North Korea has thousands of artillery pieces placed within range of Seoul, and if a full-blown war broke out on the peninsula, some estimates suggest the number of casualties could be in the millions. So it’s safe to say that no country has a greater stake in the outcome of diplomacy with North Korea than South Korea. And yet, as tensions have risen between the United States and North Korea, the White House has consistently treated America’s ally South Korean in a high-handed and disrespectful manner.
In the wake of Trump’s Thursday announcement that he was calling off his planned summit with Kim, it was reported that South Korea’s presidential Blue House had been thrown for a loop, with one official saying they “are trying to figure out what President Trump’s intention is and the exact meaning of it.” An apparently shocked President Moon Jae-in called a midnight meeting of his Cabinet to discuss Trump’s move. Secretary of State Mike Pompeo wouldn’t comment on reports that the South Koreans had not been informed, telling reporters, “I don’t want to get into who all we notified.” At this point, the fact that the White House wouldn’t even bother to tell the country that had delivered the original invitation for the talks that it was cancelling them shouldn’t even come as a surprise.
Since he was a candidate, Trump has harped on the theme that South Korea freeloads on U.S. security guarantees, accusing the country—inaccurately—of not contributing financially for the presence of U.S. troops on its soil. After taking office, he threatened to cancel a recently negotiated trade pact and demanded South Korea pay for the deployment of the THAAD missile system, which Seoul had agreed to host at U.S. urging, despite significant domestic opposition. Trump has frequently lapsed into language that sounds like extortion, threatening to withdraw U.S. troops from South Korea unless it agrees to more favorable trade terms.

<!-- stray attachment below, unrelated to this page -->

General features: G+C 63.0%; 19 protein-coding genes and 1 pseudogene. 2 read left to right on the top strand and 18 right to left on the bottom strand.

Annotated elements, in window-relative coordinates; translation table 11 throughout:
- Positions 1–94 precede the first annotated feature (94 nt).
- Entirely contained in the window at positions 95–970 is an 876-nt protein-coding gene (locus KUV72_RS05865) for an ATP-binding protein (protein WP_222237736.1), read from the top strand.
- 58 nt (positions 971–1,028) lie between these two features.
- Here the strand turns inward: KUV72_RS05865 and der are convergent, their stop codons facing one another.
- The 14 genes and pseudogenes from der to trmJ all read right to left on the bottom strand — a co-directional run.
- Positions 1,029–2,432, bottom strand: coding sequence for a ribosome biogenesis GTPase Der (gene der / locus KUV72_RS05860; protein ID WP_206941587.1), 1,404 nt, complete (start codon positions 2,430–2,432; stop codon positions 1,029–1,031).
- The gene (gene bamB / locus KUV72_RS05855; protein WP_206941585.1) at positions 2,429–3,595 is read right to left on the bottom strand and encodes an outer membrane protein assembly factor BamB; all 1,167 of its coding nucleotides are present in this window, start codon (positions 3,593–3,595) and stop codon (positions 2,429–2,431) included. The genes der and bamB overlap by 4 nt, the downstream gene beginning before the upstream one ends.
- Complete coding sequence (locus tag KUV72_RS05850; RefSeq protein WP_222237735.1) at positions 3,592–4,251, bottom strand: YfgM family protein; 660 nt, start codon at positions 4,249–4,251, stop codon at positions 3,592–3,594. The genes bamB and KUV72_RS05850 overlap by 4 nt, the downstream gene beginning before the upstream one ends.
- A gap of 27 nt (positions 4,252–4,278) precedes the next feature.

He repeated a historically dubious claim told to him by Chinese President Xi Jinping that Korea used to be “part of China.” He also had the gall to accuse Moon Jae-in’s government of “appeasement” in its attempts to restart dialogue with the North, though he was willing to discuss the possibility of far more serious concessions in the lead-up to the summit. While Moon has consistently given Trump credit for the recent breakthroughs with North Korea, Trump has rarely if ever reciprocated, talking instead about how he was the one who deserved a Nobel Peace Prize and had “everything” to do with a diplomatic opportunity.
Last spring, Trump put Seoul on high alert by boasting of an “armada” heading toward the Korean peninsula that it turned out didn’t exist.
Most seriously, he has frequently threatened preemptive military action against North Korea with seemingly little regard for the potential lethal consequences of that action for millions of Koreans. (Trump’s onetime choice for ambassador to South Korea, Victor Cha, was dropped from consideration for being too critical of the administration’s “bloody nose” proposal to launch a limited strike against North Korea. Cha warned it was likely to spark a wider war.)
According to Sen. Lindsey Graham, Trump told him, “If there’s going to be a war to stop [Kim Jong Un], it will be over there. If thousands die, they’re going to die over there.” Obviously, any U.S. president would make the choice to protect Americans over citizens of a foreign country, but again, Trump is talking about preemptive action. And the cavalier way he discusses the potential for nuclear war—“fire and fury” and big buttons and all that—doesn’t suggest that he’s giving much thought to the people who would be in the blast radius.